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Midwestern oil refineries have been going at full steam, processing crude oil from Canada's tar sand fields. While it's been a boon to business, what's left behind is the stuff of lawsuits. Towering mounds of a black, coal-like substance called petroleum coke - also known as pet coke - are making life miserable for some residents of Chicago. The Environmental Protection Agency is now investigating storage sites for violations.
NPR's Cheryl Corley reports that residents say they don't want their neighborhoods to be a dumping ground.
CHERYL CORLEY, BYLINE: The far southeast side of Chicago used to be home to Chicago steel mills. Now the industrial area, not far from the Indiana border, is a repository for coal and the high-sulfur, high-carbon refinery byproduct called pet coke.
It's just a short drive for Tom Shepherd to get to the sites where mountains of the dusty substance are piled high along the Calumet River.
TOM SHEPHERD: You can begin to see the tops of the piles from here.
CORLEY: Shepherd, with the Southeast Environmental Task Force, says the source of all the pet coke here is a BP plant just a few miles away, across the river in neighboring Indiana. They ship tons of the waste products here by barge, railroads and trucks.
SHEPHERD: So then it gets offloaded, and then it gets redistributed on the big freighters that take it to other countries, where it's used as a fuel.
CORLEY: Kcbx Terminals stores the pet coke at two sites along the Calumet River. The company is a subsidiary of Koch Industries, the company run by wealthy industrialists Charles and David Koch. Tomorrow, Kcbx hopes to get approval from the Illinois Environmental Protection Agency to bring additional equipment, to handle more pet coke from the BP refinery. That troubles people like Shepherd, who say just last August, a storm of dust from the pet coke piles blanket the neighborhood.
SHEPHERD: It was so dark, and so thick, that people were calling 911 and saying, there's a fire; we don't know where the fire is, but the neighborhood's full of smoke. But it wasn't a fire and in fact, it was just the dust that was blowing over here.
CORLEY: Residents complain about open-air storage of pet coke and cite California, which requires it to be enclosed. They worry about respiratory illnesses. They've had to keep windows shut, and kids often can't play outside. They're not alone. In Detroit, city officials ordered another coke company to take their piles of pet coke elsewhere. But Kcbx says everything is under control in Chicago.
LAURIE MCCAUSLAND: We are committed to doing the right thing here at these facilities.
CORLEY: That's Laurie McCausland, deputy general counsel for the Koch company's public sector. She says Kcbx has moved to control the dust by keeping it wet, and recently installed 60-foot-tall water cannons.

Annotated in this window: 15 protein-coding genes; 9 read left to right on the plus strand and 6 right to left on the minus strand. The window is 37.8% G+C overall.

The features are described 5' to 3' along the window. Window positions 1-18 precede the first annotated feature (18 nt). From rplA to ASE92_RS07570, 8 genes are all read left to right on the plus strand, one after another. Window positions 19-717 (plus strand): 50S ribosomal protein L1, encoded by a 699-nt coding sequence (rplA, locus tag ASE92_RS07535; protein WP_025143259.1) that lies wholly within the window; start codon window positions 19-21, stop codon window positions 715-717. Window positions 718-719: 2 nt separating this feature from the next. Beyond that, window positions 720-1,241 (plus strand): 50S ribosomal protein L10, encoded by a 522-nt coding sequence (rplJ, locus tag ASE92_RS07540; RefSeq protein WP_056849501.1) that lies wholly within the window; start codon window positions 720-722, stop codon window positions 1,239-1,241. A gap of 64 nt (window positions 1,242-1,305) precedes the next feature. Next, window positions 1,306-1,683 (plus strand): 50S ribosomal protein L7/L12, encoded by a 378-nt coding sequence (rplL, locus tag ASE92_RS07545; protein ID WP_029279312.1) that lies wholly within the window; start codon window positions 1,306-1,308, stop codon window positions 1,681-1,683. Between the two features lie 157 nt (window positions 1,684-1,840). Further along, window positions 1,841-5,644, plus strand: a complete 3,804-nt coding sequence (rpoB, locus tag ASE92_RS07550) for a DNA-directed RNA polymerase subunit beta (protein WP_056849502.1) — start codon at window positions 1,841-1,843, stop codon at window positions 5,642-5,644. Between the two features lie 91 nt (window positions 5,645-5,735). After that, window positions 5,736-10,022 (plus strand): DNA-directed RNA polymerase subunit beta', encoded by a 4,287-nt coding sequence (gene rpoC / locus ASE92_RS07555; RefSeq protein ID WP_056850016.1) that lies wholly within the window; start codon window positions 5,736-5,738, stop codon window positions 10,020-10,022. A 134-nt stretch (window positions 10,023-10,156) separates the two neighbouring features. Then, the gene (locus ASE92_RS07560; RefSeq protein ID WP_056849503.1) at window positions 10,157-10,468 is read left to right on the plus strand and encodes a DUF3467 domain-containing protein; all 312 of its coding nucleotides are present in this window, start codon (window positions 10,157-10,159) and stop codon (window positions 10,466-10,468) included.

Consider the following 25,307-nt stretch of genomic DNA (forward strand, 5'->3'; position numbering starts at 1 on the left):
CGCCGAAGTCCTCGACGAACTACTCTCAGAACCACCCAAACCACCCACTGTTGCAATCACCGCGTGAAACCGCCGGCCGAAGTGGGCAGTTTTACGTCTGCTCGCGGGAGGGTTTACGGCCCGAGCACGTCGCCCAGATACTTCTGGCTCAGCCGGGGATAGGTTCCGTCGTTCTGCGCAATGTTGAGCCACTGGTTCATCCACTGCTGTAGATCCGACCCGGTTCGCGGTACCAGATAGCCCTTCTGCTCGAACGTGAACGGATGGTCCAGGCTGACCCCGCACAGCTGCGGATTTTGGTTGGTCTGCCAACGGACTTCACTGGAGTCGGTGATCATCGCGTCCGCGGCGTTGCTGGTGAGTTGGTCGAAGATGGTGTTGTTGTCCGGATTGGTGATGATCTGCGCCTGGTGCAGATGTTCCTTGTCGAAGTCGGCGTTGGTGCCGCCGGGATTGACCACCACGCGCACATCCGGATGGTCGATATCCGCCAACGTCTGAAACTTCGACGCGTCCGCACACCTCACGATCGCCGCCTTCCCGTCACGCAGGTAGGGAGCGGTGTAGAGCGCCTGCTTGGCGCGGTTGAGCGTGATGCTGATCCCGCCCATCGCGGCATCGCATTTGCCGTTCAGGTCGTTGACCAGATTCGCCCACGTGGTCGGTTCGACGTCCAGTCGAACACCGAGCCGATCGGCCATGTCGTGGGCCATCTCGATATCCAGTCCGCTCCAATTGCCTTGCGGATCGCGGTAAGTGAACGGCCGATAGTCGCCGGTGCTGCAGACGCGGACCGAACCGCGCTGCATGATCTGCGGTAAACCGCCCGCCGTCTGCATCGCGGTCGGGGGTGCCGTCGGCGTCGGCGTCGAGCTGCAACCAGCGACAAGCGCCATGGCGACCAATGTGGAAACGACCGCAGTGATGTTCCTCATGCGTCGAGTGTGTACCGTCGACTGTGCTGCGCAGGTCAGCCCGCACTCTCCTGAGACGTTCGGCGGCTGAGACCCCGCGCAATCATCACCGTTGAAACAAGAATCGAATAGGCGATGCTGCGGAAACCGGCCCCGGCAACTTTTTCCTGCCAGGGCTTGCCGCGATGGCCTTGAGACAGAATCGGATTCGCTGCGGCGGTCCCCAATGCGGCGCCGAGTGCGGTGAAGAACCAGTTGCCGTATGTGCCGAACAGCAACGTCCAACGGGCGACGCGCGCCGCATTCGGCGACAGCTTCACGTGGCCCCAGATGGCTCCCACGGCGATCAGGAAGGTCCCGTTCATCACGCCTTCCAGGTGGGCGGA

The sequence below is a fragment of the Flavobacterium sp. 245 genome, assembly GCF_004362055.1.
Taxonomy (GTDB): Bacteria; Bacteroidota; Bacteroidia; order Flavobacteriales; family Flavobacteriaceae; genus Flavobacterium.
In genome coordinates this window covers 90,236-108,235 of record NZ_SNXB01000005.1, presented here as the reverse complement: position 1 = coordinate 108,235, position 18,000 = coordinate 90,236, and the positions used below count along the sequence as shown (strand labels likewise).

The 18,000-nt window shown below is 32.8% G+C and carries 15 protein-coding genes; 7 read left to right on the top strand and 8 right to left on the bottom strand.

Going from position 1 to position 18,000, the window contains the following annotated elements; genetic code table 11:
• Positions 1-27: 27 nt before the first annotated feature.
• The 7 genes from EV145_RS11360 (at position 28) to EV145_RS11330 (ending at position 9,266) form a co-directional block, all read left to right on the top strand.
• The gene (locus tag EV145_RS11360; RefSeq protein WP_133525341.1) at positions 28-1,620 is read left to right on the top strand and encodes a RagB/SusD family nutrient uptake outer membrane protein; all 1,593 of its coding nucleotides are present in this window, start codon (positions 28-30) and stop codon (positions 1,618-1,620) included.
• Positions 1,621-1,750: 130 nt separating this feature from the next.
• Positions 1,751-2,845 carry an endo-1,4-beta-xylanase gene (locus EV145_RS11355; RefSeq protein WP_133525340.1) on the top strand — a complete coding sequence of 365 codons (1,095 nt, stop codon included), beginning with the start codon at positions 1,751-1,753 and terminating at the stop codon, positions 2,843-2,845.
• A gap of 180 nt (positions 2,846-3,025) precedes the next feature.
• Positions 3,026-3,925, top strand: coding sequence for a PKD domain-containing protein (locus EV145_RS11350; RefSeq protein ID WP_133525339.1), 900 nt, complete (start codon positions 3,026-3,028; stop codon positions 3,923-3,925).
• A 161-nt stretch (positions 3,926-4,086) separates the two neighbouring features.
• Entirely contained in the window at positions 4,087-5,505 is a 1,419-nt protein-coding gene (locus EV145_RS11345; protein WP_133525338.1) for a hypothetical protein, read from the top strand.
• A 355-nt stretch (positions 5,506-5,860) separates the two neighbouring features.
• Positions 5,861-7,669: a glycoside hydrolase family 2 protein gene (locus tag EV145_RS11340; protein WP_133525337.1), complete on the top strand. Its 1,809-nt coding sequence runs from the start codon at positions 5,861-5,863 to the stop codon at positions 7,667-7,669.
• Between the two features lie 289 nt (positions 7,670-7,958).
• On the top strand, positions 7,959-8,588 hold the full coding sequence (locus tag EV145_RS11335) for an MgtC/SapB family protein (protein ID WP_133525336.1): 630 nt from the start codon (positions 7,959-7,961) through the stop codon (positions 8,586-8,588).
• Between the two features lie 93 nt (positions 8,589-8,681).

MCCAUSLAND: We just got the system up and fully operational Nov. 1st. So we hear the complaints. We understand the concerns from August, but we just got that ready.
CORLEY: That explanation, though, doesn't placate anyone in the neighborhood.
(SOUNDBITE OF PROTESTERS CHANTING)
CORLEY: Shouting "Move the piles!" nearly 200 residents showed up for a community meeting, filling the pews at a Southeast-side church. Pastor Jim Galoon(ph) says the communities here long tolerated the pollution of the steel mills, to make a living. But since the mills closed, the air is cleaner, and they just want the pet coke piles to be gone.
JIM GALOON: So we're looking for something new, something better, something a little more holistic and healthy, and something that can provide a real life for people in this community; a life with a future that we don't have to be afraid of.
CORLEY: Four residents have filed a class-action lawsuit against all the companies involved in storing pet coke, saying the massive piles of the substance have contaminated their neighborhoods, destroyed property and created a nuisance. Earlier this month, Illinois Attorney General Lisa Madigan filed a lawsuit, too, solely against Kcbx, accusing the company of violating the state's air pollution laws.
LISA MADIGAN: What we are looking to do is to put in place the most stringent safeguards possible so that pet coke is unable to end up on residents' homes and in the air.
CORLEY: Madigan's lawsuit would also fine the company tens of thousands of dollars for continued violations. She says the company should consider building an enclosed facility. But Kcbx says it's much too soon to say the new system its put in place, with water cannons, doesn't work. It's an argument bound to get even more complicated because the BP plant in Indiana is expected to triple its production of pet coke, and much of it will be headed right back here.
Cheryl Corley, NPR News, Chicago. Transcript provided by NPR, Copyright NPR.